(HealthDay News) — The rate of transmission of the Middle East respiratory syndrome coronavirus (MERS-CoV) from patients to household contacts is about 5%, according to research published in the August 28 issue of the New England Journal of Medicine.

Christian Drosten, MD, of the University of Bonn Medical Center in Germany, and colleagues studied 26 index patients with MERS-CoV infection and their 280 household contacts to assess rates of secondary transmission. Reactivity in reverse-transcriptase-polymerase-chain-reaction (RT-PCR) assays or on enzyme-linked immunosorbent assay against MERS-CoV S1 antigen was used to identify probable cases of secondary transmission.

The researchers identified 12 probable cases of secondary transmission (4%; 95% confidence interval, 2–7%) among the 280 household contacts of the 26 index patients. Seven of the cases were identified using RT-PCR on samples obtained within 14 days after symptom onset in index patients. Five of the cases were identified using serologic analysis of samples obtained 13 days or more after symptom onset in index patients. Probable cases of secondary transmission were found in six of 26 clusters (23%).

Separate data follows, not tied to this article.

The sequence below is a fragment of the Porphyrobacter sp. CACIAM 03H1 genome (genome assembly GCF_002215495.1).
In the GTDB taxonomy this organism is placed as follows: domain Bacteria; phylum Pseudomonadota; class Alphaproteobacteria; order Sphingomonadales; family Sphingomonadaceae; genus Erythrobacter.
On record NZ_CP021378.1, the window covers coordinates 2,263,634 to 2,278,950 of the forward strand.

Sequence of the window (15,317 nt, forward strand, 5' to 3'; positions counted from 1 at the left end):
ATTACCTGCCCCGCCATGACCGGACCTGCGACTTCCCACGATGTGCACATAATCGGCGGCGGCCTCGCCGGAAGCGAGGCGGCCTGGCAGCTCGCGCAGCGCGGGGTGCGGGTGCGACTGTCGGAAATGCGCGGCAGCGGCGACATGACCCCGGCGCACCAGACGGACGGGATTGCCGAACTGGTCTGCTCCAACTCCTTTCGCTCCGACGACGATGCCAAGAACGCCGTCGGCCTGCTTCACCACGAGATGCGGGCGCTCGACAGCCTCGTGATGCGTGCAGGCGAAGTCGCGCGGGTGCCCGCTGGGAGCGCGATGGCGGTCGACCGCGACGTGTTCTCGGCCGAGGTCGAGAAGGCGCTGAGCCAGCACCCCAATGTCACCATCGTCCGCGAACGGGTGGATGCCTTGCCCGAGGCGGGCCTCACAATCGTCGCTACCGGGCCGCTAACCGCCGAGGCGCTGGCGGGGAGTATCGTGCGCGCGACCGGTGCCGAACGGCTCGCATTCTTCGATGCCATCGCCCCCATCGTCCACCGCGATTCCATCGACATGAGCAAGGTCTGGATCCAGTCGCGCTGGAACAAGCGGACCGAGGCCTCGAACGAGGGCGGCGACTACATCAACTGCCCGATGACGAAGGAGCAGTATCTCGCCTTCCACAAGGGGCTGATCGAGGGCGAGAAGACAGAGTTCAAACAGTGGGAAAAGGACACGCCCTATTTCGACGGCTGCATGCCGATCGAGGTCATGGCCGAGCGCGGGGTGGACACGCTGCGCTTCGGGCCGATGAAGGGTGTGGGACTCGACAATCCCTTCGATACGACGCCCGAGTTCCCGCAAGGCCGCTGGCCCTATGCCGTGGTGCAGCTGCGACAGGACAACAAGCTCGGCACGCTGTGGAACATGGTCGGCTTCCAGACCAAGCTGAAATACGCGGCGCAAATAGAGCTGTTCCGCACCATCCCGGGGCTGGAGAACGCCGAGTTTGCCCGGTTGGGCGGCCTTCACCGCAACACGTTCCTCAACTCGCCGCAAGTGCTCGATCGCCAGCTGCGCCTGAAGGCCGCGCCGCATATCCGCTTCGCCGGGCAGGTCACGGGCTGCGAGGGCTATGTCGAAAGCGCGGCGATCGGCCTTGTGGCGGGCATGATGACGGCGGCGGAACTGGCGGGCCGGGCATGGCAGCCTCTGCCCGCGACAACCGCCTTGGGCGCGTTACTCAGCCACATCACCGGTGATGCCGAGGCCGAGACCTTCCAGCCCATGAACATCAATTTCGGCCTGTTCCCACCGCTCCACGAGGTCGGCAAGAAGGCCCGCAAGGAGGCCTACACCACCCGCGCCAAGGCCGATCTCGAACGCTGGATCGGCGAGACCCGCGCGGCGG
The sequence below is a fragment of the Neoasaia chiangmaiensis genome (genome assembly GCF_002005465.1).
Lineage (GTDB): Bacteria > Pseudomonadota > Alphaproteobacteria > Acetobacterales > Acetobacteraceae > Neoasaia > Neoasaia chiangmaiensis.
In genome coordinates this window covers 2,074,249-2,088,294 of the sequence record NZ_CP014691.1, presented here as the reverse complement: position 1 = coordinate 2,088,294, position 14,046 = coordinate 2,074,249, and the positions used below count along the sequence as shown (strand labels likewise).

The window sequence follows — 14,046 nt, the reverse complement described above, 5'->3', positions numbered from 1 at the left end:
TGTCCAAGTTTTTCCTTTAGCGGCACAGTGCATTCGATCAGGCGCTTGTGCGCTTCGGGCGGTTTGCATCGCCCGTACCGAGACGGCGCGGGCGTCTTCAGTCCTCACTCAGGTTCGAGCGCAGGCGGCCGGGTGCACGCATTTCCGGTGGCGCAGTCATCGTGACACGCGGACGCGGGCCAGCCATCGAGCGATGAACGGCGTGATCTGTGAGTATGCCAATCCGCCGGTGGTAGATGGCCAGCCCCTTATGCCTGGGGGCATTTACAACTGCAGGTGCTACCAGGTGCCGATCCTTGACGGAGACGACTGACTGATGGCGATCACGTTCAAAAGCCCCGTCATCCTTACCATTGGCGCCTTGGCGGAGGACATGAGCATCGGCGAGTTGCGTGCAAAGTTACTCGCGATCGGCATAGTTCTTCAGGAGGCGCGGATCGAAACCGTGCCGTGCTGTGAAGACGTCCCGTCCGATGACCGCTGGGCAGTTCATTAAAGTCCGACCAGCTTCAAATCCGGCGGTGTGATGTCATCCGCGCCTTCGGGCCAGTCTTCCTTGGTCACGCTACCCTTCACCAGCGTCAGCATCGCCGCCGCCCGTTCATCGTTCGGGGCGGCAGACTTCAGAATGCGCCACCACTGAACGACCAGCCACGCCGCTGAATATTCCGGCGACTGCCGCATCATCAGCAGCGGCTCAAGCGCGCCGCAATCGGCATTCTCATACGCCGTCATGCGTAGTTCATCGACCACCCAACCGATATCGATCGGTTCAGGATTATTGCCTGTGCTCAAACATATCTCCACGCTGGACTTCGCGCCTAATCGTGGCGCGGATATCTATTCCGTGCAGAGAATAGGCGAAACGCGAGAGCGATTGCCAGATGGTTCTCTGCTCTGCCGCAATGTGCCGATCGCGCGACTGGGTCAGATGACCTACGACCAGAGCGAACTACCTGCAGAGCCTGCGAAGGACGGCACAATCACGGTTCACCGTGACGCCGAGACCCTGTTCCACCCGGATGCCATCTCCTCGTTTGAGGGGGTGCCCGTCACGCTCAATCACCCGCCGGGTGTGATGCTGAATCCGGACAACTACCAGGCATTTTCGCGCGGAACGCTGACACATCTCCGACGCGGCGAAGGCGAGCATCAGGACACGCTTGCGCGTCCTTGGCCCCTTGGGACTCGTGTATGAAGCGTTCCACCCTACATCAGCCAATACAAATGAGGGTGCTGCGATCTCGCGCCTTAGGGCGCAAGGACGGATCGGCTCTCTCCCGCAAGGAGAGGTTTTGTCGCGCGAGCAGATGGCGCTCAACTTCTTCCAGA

“The rate of secondary transmission among household contacts of patients with MERS-CoV infection has been approximately 5%,” the authors write. “Our data provide insight into the rate of subclinical transmission of MERS-CoV in the home.”

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